Like so many other SCAD survivors, she's in excellent physical health and didn't have any of the traditional cardiac risk factors. This is her story, in her words.
Teri Thom from North Vancouver, BC
June 16th 2010, evening
I had a heart attack, and didn't know it. I was deeply immersed in playing a video game (a 3D MMO) engaged in hard core combat :) It started with pain radiating up both of my arms and across my chest. I thought it was overtrained muscles from my previous day's workout along with some minor indigestion. I tried to self medicate with tylenol, antacid and massage - first mistake! My husband fell asleep at the normal time and I didn't want to bother him - second mistake! Finally after much pacing and massaging my arms and chest I fell asleep - third mistake!
June 17th in the morning
I got my husband out the door to work as usual. About an hour later when doing the dishes the pain and discomfort returned. This time I knew something wasn't right. I remember saying to myself, "This is BS!" - a second heart attack. I couldn't get my head around it being a heart attack even though it had crossed my mind. Intuition made me call my son and ask him to drive me to emergency – fourth mistake!
During all those mistakes my platelets were working to repair a tear in the lining of my Left Anterior Descending Coronary Artery. The lining and platelets were blocking the artery and preventing my heart from getting the oxygen it needed. I should have called an ambulance the evening of the 16th. That would have saved valuable time and got me immediate care. But we, typical nurturing, women, wives and mothers, are too busy taking care of others to know when we need help ourselves. It's ingrained in us! ^.^
How could I be having a heart attack, anyway? I had been a fitness buff most of my life, even a natural, amateur bodybuilding champion, still worked out at the gym, rode my bike for errands and power-walked regularly. I didn't eat red meat, smoke, or overindulge in treats or alcohol. I had no obvious risk factors. Besides, isn't a heart attack supposed to be super painful? Certainly bearing my two sons was much, much, much worse than this!!!
I was one of the lucky ones. In Surrey Memorial Hospital Emergency after a 3 hour wait, I received the tests and care to begin the repairing of the small damaged area of my heart. My husband and son came to find me relaxed with sunglasses on, under the bright hospital lights, listening to my iPod, completely cool and oblivious to the seriousness of my state. They laughed, commenting they would never forget that sight. The next morning I was sent to Vancouver General Hospital for an angiogram, which clearly showed the torn artery. Too small for surgery or stent, my condition was medically managed. I was told by my interventionist about the tear and by my cardiologist that I had had a narrow escape, that this condition was rare and usually only discovered at autopsy. Not much was known about it. Gee thanks! Ok... It must just be a fluke. Although I did work out pretty intensely the other day... Keep in mind I'm extremely competitive in the gym--or was.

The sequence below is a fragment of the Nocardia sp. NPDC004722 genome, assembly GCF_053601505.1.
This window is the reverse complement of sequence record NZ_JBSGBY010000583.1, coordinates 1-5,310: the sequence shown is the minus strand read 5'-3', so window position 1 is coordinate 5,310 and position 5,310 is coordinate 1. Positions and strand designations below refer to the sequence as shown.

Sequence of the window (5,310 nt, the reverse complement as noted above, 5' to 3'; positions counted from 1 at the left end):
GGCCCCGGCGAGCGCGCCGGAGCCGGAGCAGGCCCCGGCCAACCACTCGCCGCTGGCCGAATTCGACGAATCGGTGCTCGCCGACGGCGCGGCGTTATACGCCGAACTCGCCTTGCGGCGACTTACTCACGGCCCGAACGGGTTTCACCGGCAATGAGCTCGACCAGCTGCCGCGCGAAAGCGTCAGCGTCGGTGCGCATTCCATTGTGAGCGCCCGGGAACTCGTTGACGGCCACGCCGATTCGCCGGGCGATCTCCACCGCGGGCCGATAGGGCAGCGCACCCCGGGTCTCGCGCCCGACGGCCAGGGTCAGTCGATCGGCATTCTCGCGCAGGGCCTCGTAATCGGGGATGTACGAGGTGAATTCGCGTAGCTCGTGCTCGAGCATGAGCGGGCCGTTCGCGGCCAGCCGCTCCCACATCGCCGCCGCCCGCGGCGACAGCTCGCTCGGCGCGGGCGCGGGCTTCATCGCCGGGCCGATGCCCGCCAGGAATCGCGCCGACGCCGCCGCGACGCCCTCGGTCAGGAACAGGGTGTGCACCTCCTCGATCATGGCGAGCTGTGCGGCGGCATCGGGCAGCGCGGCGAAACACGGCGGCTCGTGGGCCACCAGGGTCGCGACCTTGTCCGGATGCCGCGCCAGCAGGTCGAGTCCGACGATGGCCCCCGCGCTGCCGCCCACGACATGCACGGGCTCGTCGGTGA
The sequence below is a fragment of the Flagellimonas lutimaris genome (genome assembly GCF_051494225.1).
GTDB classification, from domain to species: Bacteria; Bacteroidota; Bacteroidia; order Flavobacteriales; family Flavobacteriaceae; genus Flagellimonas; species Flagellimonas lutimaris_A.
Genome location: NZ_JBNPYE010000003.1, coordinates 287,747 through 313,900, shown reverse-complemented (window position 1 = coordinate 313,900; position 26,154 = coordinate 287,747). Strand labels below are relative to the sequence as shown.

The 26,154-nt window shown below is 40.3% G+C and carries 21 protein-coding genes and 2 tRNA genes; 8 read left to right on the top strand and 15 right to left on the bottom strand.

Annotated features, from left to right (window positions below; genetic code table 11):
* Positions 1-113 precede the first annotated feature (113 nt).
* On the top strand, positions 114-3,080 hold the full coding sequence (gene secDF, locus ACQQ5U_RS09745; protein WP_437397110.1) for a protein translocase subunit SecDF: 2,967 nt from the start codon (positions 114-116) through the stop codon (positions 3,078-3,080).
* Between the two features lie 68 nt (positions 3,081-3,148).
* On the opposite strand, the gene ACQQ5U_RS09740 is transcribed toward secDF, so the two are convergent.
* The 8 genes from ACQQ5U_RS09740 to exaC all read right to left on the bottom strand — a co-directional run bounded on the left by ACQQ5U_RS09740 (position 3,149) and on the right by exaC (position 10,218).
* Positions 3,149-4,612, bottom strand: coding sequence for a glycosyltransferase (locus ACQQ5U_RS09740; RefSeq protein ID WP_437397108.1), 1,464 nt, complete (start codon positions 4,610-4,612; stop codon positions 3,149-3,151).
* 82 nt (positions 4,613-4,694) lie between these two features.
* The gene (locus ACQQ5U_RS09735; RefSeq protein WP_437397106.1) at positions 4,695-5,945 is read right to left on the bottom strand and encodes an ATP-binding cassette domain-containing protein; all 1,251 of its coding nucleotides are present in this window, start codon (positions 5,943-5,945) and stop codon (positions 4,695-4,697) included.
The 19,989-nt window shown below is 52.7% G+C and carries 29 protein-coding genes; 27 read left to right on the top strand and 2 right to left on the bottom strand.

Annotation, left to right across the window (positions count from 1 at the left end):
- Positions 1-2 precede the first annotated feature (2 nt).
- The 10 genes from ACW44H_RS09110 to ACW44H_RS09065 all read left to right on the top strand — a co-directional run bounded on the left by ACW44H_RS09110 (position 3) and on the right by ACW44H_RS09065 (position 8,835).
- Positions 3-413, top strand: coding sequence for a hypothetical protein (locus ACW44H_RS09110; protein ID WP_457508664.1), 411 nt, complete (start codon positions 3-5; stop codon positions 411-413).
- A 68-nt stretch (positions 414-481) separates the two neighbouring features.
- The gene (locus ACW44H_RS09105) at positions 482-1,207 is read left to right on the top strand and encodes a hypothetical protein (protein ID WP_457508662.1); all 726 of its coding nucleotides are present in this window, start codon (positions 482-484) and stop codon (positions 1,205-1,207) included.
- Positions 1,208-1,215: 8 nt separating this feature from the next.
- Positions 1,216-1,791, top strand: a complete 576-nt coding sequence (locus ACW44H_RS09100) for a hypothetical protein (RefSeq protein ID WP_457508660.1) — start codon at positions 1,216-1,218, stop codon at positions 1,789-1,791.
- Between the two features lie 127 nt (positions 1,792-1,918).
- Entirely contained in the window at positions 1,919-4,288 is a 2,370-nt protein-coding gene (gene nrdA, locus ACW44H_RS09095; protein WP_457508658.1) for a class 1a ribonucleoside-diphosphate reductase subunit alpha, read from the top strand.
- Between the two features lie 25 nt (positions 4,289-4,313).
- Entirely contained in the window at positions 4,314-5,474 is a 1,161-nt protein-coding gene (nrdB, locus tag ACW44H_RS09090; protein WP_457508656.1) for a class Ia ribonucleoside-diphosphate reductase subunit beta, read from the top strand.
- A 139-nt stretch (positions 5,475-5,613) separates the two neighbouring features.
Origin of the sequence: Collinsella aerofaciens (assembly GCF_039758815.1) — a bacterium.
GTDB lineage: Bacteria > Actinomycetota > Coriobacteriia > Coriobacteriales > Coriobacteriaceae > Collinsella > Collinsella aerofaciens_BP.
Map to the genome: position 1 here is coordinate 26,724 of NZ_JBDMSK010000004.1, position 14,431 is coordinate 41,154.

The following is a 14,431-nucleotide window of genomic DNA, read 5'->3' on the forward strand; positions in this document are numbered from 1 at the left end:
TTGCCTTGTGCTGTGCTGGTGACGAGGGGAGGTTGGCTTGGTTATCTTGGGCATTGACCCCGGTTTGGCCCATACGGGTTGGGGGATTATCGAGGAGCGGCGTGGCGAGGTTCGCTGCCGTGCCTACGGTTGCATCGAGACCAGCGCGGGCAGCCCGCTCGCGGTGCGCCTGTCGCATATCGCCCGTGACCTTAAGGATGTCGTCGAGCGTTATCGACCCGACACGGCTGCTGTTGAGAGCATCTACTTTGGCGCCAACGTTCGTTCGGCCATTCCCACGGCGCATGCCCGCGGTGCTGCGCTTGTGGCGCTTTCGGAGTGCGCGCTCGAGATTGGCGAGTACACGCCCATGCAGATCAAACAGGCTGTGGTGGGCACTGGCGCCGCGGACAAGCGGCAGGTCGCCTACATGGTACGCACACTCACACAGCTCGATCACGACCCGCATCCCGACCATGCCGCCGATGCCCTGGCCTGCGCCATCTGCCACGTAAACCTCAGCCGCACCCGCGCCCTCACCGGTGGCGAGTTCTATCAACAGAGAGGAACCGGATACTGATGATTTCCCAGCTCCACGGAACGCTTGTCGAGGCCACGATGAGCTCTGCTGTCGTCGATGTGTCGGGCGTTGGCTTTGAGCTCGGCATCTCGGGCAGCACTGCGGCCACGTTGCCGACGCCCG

With cardiac rehab and medication, in time, my life returned to a 'new normal.' No more extreme training. :( But I live! :) My heart is healthy again, no permanent damage, the artery repaired. But at cardiac rehab, like other SCAD survivors, I didn't fit in. I would do laps around the other, older, less fit participants. SCAD is blockage by tearing, not by plaque deposits, and our stories all have our complete and utter shock and surprise at having a heart attack. My arteries are pristine! Cholesterol levels are better than normal. We are more fit, younger, with healthy lifestyle choices, and many are athletic, marathon runners, cyclists and new mothers. Whenever I hear of a young person or new mother having a heart attack I wonder if it was a SCAD. And I'm filled with sadness for the many families who have lost loved ones to it without them or the doctors even knowing what happened.
I wanted to share my story to help increase awareness of this, until recently, most often fatal experience. We are in the hundreds now, having come together in online communities. Womenheart Champions have worked hard to inspire the Mayo Clinic do a research study on SCAD. On May 5th, the first annual SCAD walk was held in Naperville, Illinois.
Recent studies reveal contributing factors may include hormone spikes and irregularities, extreme effort, stress, trauma and FMD (Fibromuscular Displasia), a condition where there is abnormal growth of the lining of the arteries. Survivors should be screened for FMD in case they need to modify their lifestyle or take medication in order to prevent stroke or kidney problems.
Most importantly, call an ambulance if you experience any symptoms of heart attack or stroke. Do not wait! Your survival and recovery depend on it. Become familiar with what those symptoms may be as they are different for men and women. Heart attacks happen to healthy people, too.
Best, Teri Thom, North Vancouver, BC